Australia Post has unveiled new technology that could one day come to the aid of posties who encounter locked gates or snarling dogs blocking their path.
The organisation put its new delivery drone through its paces at Dandenong South in Melbourne’s south-east.
It envisaged the device would eventually revolutionise the way parcels are delivered, particularly in regional and rural areas.
Australia Post chief executive Ahmed Fahour said the drone was still in the very early stages of technology but he believed over the next five to 10 years there would be “an enormous amount of change”.
“E-commerce and online shopping, it’s all about customer convenience,” he said.
“If you were shopping and wanted something really quickly, what’s the best way when you’ve got traffic and a situation where you need it right now? You could potentially use it.”
He said rural and regional customers currently bought online three times more per capita than metropolitan customers and delivery drivers could trial stopping at a regional property’s front gate and then flying drones in closer to homesteads.
Australia Post stressed safety was its priority and its drone had a parachute, lights and sirens to warn people if they get too close.
It also has a video system to allow operators to monitor the landing environment for hazards.
The organisation would also require customers to specifically agree to receiving parcels by drones to avoid any privacy concerns.
Mr Fahour would not disclose how much the drone trials cost Australia Post but denied the move would replace delivery drivers.
“At the moment this is not about [being] cost effective, this is not a cheaper option,” he said.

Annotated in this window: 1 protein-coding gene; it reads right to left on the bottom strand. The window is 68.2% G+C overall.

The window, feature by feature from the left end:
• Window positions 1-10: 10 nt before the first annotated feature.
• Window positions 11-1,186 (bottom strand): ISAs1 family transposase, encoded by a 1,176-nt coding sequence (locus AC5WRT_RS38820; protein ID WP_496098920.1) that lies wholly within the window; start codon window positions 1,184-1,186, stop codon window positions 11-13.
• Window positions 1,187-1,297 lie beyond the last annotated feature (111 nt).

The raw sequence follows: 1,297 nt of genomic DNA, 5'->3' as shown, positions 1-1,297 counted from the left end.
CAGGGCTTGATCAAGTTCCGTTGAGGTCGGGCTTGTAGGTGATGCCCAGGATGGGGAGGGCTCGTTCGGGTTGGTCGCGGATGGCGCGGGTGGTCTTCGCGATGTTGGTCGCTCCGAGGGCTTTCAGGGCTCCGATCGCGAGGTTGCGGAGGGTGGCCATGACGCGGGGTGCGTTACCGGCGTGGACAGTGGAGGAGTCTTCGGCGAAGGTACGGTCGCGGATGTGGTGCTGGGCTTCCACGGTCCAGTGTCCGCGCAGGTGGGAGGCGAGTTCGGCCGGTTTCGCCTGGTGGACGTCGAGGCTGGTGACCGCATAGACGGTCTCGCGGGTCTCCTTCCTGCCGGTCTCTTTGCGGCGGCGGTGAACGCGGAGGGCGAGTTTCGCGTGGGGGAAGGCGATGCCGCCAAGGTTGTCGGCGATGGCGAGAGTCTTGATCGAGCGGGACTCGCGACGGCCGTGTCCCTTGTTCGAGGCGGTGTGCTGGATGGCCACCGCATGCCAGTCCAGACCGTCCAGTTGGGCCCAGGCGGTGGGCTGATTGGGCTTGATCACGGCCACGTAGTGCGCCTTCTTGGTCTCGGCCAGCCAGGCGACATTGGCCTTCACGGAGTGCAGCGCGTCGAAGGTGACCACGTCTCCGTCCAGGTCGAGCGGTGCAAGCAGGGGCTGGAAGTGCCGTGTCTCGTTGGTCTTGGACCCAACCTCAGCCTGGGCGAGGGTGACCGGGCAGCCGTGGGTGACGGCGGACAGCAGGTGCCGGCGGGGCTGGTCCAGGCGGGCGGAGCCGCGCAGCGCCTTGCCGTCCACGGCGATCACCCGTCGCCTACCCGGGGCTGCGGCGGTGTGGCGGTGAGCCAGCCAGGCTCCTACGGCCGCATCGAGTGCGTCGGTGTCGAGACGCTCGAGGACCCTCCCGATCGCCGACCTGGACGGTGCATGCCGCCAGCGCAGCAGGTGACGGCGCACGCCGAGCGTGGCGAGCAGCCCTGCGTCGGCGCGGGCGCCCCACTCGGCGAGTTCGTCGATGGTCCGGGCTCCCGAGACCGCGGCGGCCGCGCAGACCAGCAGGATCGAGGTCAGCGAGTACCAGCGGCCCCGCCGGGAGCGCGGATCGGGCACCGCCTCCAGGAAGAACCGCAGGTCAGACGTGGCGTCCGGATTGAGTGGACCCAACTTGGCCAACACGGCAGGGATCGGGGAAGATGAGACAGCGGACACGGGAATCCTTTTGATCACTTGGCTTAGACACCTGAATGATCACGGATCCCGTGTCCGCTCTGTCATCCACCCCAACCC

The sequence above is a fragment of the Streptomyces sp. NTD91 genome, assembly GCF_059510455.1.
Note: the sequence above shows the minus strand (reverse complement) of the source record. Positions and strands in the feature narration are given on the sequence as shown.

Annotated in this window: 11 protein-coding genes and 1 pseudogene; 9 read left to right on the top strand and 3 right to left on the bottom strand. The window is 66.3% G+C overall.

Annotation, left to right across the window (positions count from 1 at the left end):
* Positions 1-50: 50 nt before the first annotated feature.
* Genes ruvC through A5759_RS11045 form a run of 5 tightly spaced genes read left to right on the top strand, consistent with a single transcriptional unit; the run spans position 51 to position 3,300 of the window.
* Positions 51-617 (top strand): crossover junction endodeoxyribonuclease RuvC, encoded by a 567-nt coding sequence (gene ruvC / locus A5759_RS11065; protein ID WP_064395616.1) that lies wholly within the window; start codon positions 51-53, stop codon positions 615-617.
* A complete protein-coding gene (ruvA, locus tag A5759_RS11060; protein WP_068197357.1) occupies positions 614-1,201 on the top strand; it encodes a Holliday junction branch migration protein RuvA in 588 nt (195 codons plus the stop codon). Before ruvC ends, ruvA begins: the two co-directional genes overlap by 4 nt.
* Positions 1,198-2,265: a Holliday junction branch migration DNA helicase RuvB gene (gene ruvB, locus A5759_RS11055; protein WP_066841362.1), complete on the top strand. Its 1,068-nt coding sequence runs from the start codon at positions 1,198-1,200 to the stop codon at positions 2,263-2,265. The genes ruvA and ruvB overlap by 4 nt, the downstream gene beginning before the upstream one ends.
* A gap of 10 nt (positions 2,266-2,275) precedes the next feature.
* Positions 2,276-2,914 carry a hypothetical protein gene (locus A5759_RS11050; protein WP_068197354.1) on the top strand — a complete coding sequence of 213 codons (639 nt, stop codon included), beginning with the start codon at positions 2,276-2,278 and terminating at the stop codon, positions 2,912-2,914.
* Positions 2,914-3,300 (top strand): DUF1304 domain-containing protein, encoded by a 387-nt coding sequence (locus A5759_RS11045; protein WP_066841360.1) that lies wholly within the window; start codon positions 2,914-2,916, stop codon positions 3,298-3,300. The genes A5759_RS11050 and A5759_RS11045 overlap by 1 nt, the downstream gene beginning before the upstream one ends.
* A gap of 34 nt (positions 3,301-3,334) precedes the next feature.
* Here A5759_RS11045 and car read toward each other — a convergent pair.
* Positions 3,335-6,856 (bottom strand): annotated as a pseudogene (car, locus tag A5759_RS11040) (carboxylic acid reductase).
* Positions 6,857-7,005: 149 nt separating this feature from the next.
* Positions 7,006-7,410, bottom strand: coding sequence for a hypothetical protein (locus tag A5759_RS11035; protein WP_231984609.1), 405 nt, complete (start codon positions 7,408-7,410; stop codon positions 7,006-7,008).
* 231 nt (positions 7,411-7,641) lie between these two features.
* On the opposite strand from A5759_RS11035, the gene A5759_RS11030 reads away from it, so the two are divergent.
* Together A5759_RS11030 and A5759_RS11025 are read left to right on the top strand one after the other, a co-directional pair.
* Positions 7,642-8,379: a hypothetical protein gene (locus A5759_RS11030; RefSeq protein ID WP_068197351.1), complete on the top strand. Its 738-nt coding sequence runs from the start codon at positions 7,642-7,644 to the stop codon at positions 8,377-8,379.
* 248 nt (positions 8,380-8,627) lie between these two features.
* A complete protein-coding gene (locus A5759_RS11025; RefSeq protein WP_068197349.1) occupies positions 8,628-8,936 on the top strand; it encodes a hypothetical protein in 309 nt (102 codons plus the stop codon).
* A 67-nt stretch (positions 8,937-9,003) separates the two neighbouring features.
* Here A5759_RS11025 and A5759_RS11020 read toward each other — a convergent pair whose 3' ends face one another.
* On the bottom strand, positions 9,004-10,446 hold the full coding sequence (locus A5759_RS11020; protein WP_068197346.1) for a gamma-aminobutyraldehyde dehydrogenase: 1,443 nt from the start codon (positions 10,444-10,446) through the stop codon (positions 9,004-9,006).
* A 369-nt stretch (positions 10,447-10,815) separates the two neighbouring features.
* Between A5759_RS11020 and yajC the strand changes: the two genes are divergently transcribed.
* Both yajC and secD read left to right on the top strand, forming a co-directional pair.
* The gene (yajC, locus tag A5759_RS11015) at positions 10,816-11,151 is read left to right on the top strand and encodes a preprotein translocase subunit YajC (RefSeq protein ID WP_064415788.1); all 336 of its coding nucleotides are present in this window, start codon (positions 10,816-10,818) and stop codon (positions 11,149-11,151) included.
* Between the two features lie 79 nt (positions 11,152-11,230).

“It’s not about … replacement, this is about saying we need to get ahead of the curve and that’s what innovation is about: getting ourselves ready for what the world will be, not what the world is today.”
Trials in an enclosed, fenced-off field will continue for another two weeks and if successful, Australia Post will apply to the Civil Aviation Safety Authority for a trial of parcel deliveries to customers.
The organisation’s head of eCommerce Ben Franzi said the trial would involve deliveries to 50 households twice a week to test the demand for such a service.
It would likely take place in a rural location and could begin at the end of this year.
A CASA spokesman said the authority would identify all relevant safety requirements to ensure there were no risks to people, property or aircraft.
He added CASA currently did not approve drone operations over populous areas, “so drones cannot currently deliver parcels down city or suburban streets”.
CASA will review drone regulations later this year and the authority said it would work with the remotely piloted aircraft sector as drone technology developed and improved.
By Stephanie Ferrier 15/5/16 @ 7:26pm